How reliable are the data; what problems remain in the data set?

  1. How well have the observations been checked?
    The ship's position was determined with an accuracy of 10 m or better using a Magnavox 4200 geographic positioning system (GPS) receiver in conjunction with differential GPS corrections transmitted by U.S. Coast Guard radio beacons. At the start of each day, casts were made to record the sound velocity profile of the water column in the area to be surveyed. This information is used by the data acquisition system to correct for the refraction of the transmitted multibeam sound signal as it travels through the water to and from the sea floor. Sound velocity information was updated during the day whenever the survey moved from one area to another. Tidal corrections based on NOAA's Boston tide gauge were used to reference depth data to mean lower low water.
    Sounding rates depend on water depth but vary from 2 to 4 per second in water depths less than 100 meters. Horizontal spatial resolution at these sounding rates is on the order of 10% of the water depth at 16 knots; however, vertical resolution is approximtely 1% or better in the same depth range.
  2. How accurate are the geographic locations?
    Sounding rates depend on water depth but vary from 2 to 4 per second in water depths less than 100 meters. Horizontal spatial resolution at these sounding rates is on the order of 10% of the water depth at 16 knots; however, vertical resolution is approximtely 1% or better in the same depth range.
  3. How accurate are the heights or depths?
    Sounding rates depend on water depth but vary from 2 to 4 per second in water depths less than 100 meters. Horizontal spatial resolution at these sounding rates is on the order of 10% of the water depth at 16 knots; however, vertical resolution is approximtely 1% or better in the same depth range.
  4. Where are the gaps in the data? What is missing?
    Both the bathymetric and the sidescan-sonar backscatter data are displayed in real time on the Sun workstation using software designed and written by the Ocean Mapping Group, University of New Brunswick. This display allows data gaps to be identified during the survey and also gives a measure of the data quality.
  5. How consistent are the relationships among the observations, including topology?
    Multibeam echo sounder data was collected aboard the Canadian Hydrographic Service vessel Frederick G. Creed, an aluminum SWATH (Small Waterplane Area Twin Hull) ship that surveys at speeds up to 16 knots. The ship has two submerged torpedo-shaped hulls that support the main deck via two thin struts. This design reduces wave motion on the ship and resistance to the ship's forward motion through the water, thus making it a very stable platform at high survey speeds. Stability of the ship is also enhanced by the computer-controlled action of four stabilizer fins located fore and aft on the inboard side of the hulls. The stabilizers control the pitch and roll of the vessel and allow adjustment of the heel and trim of the ship while under way.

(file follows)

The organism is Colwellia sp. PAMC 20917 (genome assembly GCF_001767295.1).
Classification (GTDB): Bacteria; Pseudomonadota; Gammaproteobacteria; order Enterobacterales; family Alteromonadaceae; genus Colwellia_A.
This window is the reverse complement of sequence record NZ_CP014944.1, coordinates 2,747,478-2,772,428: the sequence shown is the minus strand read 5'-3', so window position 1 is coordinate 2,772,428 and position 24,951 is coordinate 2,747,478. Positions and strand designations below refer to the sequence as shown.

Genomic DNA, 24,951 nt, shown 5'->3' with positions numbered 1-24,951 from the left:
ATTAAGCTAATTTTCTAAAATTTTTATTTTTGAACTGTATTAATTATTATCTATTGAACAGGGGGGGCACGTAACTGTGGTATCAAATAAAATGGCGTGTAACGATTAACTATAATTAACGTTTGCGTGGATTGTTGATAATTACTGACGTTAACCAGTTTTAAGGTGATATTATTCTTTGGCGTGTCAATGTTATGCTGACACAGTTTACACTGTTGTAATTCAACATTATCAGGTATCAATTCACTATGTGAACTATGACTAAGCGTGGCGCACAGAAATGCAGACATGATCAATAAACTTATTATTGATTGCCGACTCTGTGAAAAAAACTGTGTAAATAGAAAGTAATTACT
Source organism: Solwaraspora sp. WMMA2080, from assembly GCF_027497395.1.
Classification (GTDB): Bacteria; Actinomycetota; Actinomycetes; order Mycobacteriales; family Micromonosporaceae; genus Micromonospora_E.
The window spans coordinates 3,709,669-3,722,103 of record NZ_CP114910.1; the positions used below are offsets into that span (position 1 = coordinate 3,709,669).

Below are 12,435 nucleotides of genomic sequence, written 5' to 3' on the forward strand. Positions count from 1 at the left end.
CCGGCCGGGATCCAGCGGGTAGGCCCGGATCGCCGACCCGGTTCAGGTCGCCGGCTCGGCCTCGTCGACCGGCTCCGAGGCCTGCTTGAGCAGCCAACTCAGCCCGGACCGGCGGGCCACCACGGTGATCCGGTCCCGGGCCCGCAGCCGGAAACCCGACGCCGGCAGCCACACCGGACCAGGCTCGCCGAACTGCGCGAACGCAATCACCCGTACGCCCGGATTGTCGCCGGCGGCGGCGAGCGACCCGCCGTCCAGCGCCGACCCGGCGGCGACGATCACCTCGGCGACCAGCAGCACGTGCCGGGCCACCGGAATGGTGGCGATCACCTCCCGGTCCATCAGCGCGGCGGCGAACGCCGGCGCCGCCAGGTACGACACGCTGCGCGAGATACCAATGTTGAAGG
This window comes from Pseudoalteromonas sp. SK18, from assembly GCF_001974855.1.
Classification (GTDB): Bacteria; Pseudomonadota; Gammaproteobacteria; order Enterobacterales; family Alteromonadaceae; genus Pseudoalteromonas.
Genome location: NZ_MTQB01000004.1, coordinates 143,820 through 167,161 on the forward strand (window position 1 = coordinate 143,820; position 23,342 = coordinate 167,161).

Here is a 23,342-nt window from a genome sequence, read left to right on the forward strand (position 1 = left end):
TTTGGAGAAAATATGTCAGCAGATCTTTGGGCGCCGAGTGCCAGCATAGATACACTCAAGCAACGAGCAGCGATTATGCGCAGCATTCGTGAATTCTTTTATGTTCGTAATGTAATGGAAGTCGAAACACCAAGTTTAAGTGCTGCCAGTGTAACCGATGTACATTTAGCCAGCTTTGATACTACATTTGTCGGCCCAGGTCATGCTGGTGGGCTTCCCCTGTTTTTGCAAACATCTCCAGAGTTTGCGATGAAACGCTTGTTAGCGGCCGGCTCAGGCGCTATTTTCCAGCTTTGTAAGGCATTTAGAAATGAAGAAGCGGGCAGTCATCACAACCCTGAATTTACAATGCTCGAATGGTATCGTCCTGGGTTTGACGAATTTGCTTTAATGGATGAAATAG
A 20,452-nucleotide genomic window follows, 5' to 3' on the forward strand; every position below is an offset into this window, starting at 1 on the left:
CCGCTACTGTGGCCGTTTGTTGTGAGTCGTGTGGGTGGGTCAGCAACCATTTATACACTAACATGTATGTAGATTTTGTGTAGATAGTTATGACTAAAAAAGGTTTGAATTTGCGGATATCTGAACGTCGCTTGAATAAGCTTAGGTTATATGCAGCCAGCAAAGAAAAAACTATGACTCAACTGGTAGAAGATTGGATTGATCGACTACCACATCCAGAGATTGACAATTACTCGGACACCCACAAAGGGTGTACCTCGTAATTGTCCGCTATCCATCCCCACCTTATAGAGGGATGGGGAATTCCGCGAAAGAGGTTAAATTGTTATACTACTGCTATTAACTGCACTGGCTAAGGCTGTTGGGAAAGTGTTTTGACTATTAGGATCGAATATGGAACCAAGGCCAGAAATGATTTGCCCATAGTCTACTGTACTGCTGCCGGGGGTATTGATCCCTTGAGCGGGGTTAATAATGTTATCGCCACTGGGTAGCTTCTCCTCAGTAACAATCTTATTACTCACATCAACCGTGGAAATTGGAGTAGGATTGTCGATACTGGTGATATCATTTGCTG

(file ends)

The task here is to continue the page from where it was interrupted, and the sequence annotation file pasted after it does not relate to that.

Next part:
An Applied Analytics POS/MV motion sensor located in the hull near the EM 1000 transducer detects changes in pitch, roll, and heave of the vessel. The motion information is recorded concurrently with the acquired multibeam signal and both are logged in a single file on the Sun workstation and made available to other workstations for further processing.

How can someone get a copy of the data set?

Are there legal restrictions on access or use of the data?
Access_Constraints: None
Use_Constraints: None.
  1. Who distributes the data set? (Distributor 1 of 1)
    Page C Valentine
    U.S. Geological Survey, ER
    384 Woods Hole Road
    Woods Hole, MA
    USA

    508-457-2239 (voice)
    508-457-2310 (FAX)
    pvalentine@usgs.gov
  2. What's the catalog number I need to order this data set? USGS Open-File Report 00-410
  3. What legal disclaimers am I supposed to read?
    This publication was prepared by members of the US Geological Survey. Neither USGS or the United States Government nor any agency thereof, nor any of their employees, make any warranty, expressed or implied, or assumes any legal liability or responsibility for the accuracy, completeness, or usefulness of any information, apparatus, product, or process disclosed in this report, or represents that its use would not infringe privately owned rights. Reference therein to any specific commercial product, process, or service by trade name, trademark, manufacturer, or otherwise does not necessarily constitute or imply its endorsement, recommendation, or favoring by the United States Government or any agency thereof. Any views and opinions of authors expressed herein do not necessarily state or reflect those of the United States Government or any agency thereof.
  4. How can I download or order the data?

Who wrote the metadata?

Dates:
Last modified: 13-Jun-2016
Metadata author:
Peter N Schweitzer
USGS Midwest Area
Collection manager, USGS Geoscience Data Clearinghouse, http://geo-nsdi.er.usgs.gov/
Mail Stop 954
12201 Sunrise Valley Dr
Reston, VA
USA

703-648-6533 (voice)
703-648-6252 (FAX)
pschweitzer@usgs.gov
Metadata standard:
Content Standard for Digital Geospatial Metadata (FGDC-STD-001-1998)

This page is <https://geo-nsdi.er.usgs.gov/metadata/open-file/00-410/metadata.faq.html>